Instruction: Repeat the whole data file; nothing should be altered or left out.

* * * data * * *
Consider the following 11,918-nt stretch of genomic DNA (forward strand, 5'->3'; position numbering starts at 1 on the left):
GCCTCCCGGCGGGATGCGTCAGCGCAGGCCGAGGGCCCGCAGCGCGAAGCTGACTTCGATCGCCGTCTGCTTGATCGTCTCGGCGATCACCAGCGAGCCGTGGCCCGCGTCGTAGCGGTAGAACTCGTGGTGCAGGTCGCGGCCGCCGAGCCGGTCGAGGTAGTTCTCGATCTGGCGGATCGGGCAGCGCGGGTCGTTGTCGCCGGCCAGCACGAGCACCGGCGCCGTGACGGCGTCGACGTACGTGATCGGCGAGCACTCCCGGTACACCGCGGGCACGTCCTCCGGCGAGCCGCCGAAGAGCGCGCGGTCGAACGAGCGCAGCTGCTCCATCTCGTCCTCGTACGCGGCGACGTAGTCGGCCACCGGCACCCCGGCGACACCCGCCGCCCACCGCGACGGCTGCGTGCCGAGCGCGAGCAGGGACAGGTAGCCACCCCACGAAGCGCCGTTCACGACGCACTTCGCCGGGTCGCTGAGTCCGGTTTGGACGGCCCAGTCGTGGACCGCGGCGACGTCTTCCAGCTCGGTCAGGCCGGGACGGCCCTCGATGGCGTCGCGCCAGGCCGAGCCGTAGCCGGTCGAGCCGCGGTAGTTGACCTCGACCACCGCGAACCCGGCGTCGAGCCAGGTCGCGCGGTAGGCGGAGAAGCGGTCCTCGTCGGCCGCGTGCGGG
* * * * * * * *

Consider the following 11,918-nt stretch of genomic DNA (forward strand, 5'->3'; position numbering starts at 1 on the left):
GCCTCCCGGCGGGATGCGTCAGCGCAGGCCGAGGGCCCGCAGCGCGAAGCTGACTTCGATCGCCGTCTGCTTGATCGTCTCGGCGATCACCAGCGAGCCGTGGCCCGCGTCGTAGCGGTAGAACTCGTGGTGCAGGTCGCGGCCGCCGAGCCGGTCGAGGTAGTTCTCGATCTGGCGGATCGGGCAGCGCGGGTCGTTGTCGCCGGCCAGCACGAGCACCGGCGCCGTGACGGCGTCGACGTACGTGATCGGCGAGCACTCCCGGTACACCGCGGGCACGTCCTCCGGCGAGCCGCCGAAGAGCGCGCGGTCGAACGAGCGCAGCTGCTCCATCTCGTCCTCGTACGCGGCGACGTAGTCGGCCACCGGCACCCCGGCGACACCCGCCGCCCACCGCGACGGCTGCGTGCCGAGCGCGAGCAGGGACAGGTAGCCACCCCACGAAGCGCCGTTCACGACGCACTTCGCCGGGTCGCTGAGTCCGGTTTGGACGGCCCAGTCGTGGACCGCGGCGACGTCTTCCAGCTCGGTCAGGCCGGGACGGCCCTCGATGGCGTCGCGCCAGGCCGAGCCGTAGCCGGTCGAGCCGCGGTAGTTGACCTCGACCACCGCGAACCCGGCGTCGAGCCAGGTCGCGCGGTAGGCGGAGAAGCGGTCCTCGTCGGCCGCGTGCGGG